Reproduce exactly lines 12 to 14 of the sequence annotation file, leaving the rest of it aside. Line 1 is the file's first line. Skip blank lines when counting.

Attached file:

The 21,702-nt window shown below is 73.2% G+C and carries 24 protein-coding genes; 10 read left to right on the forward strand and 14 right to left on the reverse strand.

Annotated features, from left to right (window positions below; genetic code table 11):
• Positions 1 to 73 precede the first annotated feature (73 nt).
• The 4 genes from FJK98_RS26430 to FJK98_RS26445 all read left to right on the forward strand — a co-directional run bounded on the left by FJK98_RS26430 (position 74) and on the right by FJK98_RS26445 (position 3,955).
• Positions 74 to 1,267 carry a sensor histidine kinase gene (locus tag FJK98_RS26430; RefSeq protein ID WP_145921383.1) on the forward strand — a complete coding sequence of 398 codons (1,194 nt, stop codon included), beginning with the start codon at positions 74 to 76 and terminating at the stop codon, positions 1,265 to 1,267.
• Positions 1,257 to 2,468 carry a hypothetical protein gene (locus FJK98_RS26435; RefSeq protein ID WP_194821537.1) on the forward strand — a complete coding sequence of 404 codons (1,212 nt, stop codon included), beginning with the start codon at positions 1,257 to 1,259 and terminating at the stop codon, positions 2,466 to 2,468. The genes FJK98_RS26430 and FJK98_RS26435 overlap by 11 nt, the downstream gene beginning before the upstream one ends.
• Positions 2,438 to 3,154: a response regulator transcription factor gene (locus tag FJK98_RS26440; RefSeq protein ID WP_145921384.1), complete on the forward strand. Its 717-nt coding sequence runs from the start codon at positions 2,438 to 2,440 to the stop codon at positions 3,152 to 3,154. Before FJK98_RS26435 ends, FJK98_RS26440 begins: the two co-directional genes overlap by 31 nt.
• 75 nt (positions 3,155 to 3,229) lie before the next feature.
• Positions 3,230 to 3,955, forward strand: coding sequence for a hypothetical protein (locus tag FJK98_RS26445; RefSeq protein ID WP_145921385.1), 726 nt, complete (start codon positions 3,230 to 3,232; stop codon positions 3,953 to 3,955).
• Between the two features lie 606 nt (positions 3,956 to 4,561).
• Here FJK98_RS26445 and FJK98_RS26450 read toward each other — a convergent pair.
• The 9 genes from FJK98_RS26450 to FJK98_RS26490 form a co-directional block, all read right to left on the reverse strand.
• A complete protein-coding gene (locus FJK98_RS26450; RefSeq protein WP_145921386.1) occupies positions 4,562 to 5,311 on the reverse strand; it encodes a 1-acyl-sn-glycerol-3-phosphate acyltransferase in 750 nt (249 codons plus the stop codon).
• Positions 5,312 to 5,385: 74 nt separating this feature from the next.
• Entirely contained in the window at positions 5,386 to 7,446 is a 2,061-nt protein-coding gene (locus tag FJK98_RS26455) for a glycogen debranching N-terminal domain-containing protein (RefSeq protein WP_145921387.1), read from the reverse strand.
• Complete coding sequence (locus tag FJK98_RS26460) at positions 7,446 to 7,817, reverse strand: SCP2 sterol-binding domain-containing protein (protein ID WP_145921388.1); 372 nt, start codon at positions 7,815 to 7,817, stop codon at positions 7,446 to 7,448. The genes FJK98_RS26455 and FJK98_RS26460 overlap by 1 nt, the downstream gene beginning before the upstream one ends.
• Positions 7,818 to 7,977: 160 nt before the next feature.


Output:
• The 9 genes from FJK98_RS26450 to FJK98_RS26490 form a co-directional block, all read right to left on the reverse strand.
• A complete protein-coding gene (locus FJK98_RS26450; RefSeq protein WP_145921386.1) occupies positions 4,562 to 5,311 on the reverse strand; it encodes a 1-acyl-sn-glycerol-3-phosphate acyltransferase in 750 nt (249 codons plus the stop codon).
• Positions 5,312 to 5,385: 74 nt separating this feature from the next.